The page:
Hypertension and dietary supplements

What is hypertension (high blood pressure)?

High Blood pressure is a common condition in which the pressure of your blood against your blood vessel walls poses a risk to your health. Over time, high blood pressure increases risk of stroke and heart disease. 

High blood pressure is a condition that often carries no symptoms and can go undetected for years, hence it is called a “silent killer”.  Two measurements are used to diagnose high blood pressure: diastolic and systolic pressure. Diastolic is the pressure on your arteries in between heartbeats. A diastolic blood pressure measurement above 80 is considered high. Systolic blood pressure is the pressure against your artery walls during a contraction of your heart (a heartbeat). A systolic blood pressure measurement of 120 or above is considered elevated while above 130 is considered high. 

Both the systolic and diastolic blood pressure measurements are used in medicine to determine if you have high blood pressure, and if treatment may be necessary.

Many people are interested in using natural supplements to help improve their blood pressure, especially in combination with their medication. 

It is important to always check with the doctor before starting any supplement while on blood pressure medication and to note that supplements alone may not be enough to resolve high blood pressure.

What is science around supplements use for people with high blood pressure: 

1. Vitamin D

Low levels of vitamin have been linked to high blood pressure. However, there are concerns that vitamin D supplements had a very minor effect on diastolic blood pressure, and no effect on systolic in people with high blood pressure [1]

It is important to get enough Vitamin but its effects on high blood pressure may be minor. The major source of vitamin D is through sun exposure, and food sources.  Vitamin D supplements are also available should you not be able to get enough sunlight exposure or even Vitamin D rich foods. 

2. CoQ10

Coenzyme Q10 (also known as ubiquinone) is an antioxidant that helps your cells produce energy. Research shows positive results that CoQ10 is beneficial in bringing down diastolic blood pressure by up to 10 millimetres of mercury (mm Hg) and systolic blood pressure by 17 mm Hg [2]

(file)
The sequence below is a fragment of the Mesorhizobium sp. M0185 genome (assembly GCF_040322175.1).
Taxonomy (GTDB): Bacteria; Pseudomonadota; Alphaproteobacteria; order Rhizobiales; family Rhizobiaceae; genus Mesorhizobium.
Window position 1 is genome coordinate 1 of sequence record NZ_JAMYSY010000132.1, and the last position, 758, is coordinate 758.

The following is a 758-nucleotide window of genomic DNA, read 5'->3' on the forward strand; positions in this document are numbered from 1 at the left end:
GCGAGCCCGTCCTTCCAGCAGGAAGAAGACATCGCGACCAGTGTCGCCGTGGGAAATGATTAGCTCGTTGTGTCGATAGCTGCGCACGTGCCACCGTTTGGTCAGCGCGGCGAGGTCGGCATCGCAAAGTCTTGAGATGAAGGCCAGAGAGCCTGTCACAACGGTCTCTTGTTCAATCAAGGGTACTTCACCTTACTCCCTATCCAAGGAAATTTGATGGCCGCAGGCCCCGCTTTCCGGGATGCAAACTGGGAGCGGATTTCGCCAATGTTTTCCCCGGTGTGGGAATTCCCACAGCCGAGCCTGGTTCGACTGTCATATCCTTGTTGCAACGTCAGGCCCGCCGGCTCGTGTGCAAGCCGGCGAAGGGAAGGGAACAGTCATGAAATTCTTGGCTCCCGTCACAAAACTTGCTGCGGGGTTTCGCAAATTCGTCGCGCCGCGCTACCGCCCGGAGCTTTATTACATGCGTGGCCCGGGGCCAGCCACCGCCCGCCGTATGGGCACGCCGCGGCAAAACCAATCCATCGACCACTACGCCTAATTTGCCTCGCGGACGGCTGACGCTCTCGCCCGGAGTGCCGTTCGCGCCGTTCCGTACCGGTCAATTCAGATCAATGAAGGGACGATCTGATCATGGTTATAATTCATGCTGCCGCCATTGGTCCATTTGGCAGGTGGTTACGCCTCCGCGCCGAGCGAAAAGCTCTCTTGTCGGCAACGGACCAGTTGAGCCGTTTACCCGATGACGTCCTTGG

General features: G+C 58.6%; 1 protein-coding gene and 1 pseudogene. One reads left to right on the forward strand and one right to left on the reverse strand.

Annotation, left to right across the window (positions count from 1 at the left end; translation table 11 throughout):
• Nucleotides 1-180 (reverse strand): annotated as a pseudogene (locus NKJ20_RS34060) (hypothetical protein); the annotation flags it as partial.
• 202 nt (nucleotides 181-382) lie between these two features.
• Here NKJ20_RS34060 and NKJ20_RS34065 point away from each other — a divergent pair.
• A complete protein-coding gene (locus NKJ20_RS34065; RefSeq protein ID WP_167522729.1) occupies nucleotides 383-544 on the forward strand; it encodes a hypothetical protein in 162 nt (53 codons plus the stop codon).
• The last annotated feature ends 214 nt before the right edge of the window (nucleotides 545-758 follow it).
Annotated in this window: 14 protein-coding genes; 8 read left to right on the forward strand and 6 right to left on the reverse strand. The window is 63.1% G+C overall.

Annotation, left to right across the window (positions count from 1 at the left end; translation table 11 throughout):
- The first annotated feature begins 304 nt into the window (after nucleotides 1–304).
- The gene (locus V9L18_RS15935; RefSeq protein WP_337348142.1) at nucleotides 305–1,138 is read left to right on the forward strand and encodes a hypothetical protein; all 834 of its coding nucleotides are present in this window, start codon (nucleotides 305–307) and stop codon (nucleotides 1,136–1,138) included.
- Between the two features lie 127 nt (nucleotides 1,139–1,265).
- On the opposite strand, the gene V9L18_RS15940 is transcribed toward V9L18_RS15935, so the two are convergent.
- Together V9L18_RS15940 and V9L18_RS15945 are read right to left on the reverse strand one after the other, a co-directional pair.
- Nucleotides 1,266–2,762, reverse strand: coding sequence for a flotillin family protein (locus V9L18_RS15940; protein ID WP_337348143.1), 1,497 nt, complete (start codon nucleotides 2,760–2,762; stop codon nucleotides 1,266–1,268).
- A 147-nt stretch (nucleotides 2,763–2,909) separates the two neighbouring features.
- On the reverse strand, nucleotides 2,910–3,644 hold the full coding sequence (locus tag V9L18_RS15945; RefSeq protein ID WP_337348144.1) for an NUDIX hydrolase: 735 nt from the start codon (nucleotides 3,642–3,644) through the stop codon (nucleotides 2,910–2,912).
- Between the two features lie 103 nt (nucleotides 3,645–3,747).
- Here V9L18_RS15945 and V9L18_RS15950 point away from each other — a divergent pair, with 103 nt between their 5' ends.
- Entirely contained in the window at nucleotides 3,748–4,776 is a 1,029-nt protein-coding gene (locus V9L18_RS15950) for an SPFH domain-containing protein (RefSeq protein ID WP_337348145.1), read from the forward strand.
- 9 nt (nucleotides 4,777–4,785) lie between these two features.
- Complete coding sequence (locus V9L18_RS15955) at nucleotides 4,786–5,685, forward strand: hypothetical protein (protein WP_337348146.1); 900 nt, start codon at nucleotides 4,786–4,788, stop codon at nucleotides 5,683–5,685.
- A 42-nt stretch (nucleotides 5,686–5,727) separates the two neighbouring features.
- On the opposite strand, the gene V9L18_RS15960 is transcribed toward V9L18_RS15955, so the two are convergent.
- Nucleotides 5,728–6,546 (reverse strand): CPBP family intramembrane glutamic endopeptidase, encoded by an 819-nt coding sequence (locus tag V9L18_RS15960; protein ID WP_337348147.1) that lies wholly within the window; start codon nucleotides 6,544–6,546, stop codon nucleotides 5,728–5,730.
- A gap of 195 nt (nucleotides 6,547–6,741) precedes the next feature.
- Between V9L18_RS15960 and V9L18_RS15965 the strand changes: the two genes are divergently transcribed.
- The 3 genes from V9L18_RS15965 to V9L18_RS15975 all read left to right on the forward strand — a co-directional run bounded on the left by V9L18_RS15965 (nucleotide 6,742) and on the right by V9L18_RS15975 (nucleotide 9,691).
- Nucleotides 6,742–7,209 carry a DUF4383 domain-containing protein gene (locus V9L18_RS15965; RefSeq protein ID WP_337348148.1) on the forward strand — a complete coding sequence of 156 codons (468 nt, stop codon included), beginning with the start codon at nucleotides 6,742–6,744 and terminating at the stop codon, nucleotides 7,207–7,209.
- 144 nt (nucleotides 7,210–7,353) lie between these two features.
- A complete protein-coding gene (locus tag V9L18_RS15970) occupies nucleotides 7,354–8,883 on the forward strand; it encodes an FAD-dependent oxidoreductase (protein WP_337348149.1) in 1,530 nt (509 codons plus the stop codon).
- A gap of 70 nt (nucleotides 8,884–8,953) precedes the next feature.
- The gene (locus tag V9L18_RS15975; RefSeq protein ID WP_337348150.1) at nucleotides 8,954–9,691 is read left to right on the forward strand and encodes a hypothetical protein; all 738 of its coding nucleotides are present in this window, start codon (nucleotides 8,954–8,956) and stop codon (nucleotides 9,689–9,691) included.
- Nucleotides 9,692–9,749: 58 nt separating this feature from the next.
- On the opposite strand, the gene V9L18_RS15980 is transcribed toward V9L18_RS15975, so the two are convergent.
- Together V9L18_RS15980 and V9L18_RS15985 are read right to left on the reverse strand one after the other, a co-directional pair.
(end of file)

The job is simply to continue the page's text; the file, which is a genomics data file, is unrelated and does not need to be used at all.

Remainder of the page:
3. Garlic

Garlic has been used as a diuretic and circulation treatment since the time of ancient Greece.

Garlic may improve the way your body circulates blood through your system. Research has shown that garlic may help reduce both diastolic and systolic blood pressure in randomized clinical trials [3]

Garlic supplements or garlic as an active ingredient in supplements and raw garlic can both be used to help with high blood pressure. [4]

4. Omega-3s through fish oil or flaxseed supplements

Omega 3 fatty acids may help improve cardiovascular tone.  There is growing and promising evidence that omega 3 may help lower blood pressure.  Omega 3 fatty acids are found in food especially oily fish, seeds to name a few. Fish oil supplements as well as flaxseed supplements (capsule and liquid) [5]

5. Folic acid

Pregnant women are more at risk of high blood pressure due to increased to increase blood volume seen in pregnancy.  Folic acid is a B-Vitamin which is an important supplement for a baby’s development during pregnancy. Folic acid may have the additional benefit of reducing the risk of hypertension during pregnancy and there have been studies proving folic acid to be beneficial for non-pregnant women and men too. Folic acid can be found in food and supplements as part of prenatal vitamins, multivitamin & mineral supplements and / or stand-alone supplement [6]

Consult with your healthcare provide before the use of any dietary supplements.

Conclusion: 

Natural supplements are a promising way to treat high blood pressure. But some supplements can interact with blood pressure medications, such as ACE inhibitors and Beta Blockers.  It is important to seek professional advice before starting any supplement to help lower high blood pressure or any supplement for that matter if living with hypertension.  Supplement are not meant to replace blood pressure medication but as means to support the action of blood pressure medication.

References: 

  1. Witham MD. (2009). Effect of vitamin D on blood pressure: A systematic review and meta-analysis. 
    ncbi.nlm.nih.gov/pubmedhealth/PMH0028815/
  2. Rosenfeldt FL, et al. (2007). Coenzyme Q10 in the treatment of hypertension: A meta-analysis of the clinical trials. DOI: 
    10.1038/sj.jhh.1002138
  3. Xiong XJ, et al. (2015). Garlic for hypertension: A systematic review and meta-analysis of randomized controlled trials. DOI: 
    10.1016/j.phymed.2014.12.013
  4. Ried K, et al. (2014). Potential of garlic (Allium sativum) in lowering high blood pressure: Mechanisms of action and clinical relevance. ncbi.nlm.nih.gov/pmc/articles/PMC4266250/
  5. Cicero AF, et al. (2009). Omega-3 polyunsaturated fatty acids: Their potential role in blood pressure prevention and management. DOI: 
    10.2174/157016109788340659
  6. De Ocampo MPG, et al. (2018). Folic acid supplement use and the risk of gestational hypertension and preeclampsia. DOI: 
    10.1016/j.wombi.2017.08.128

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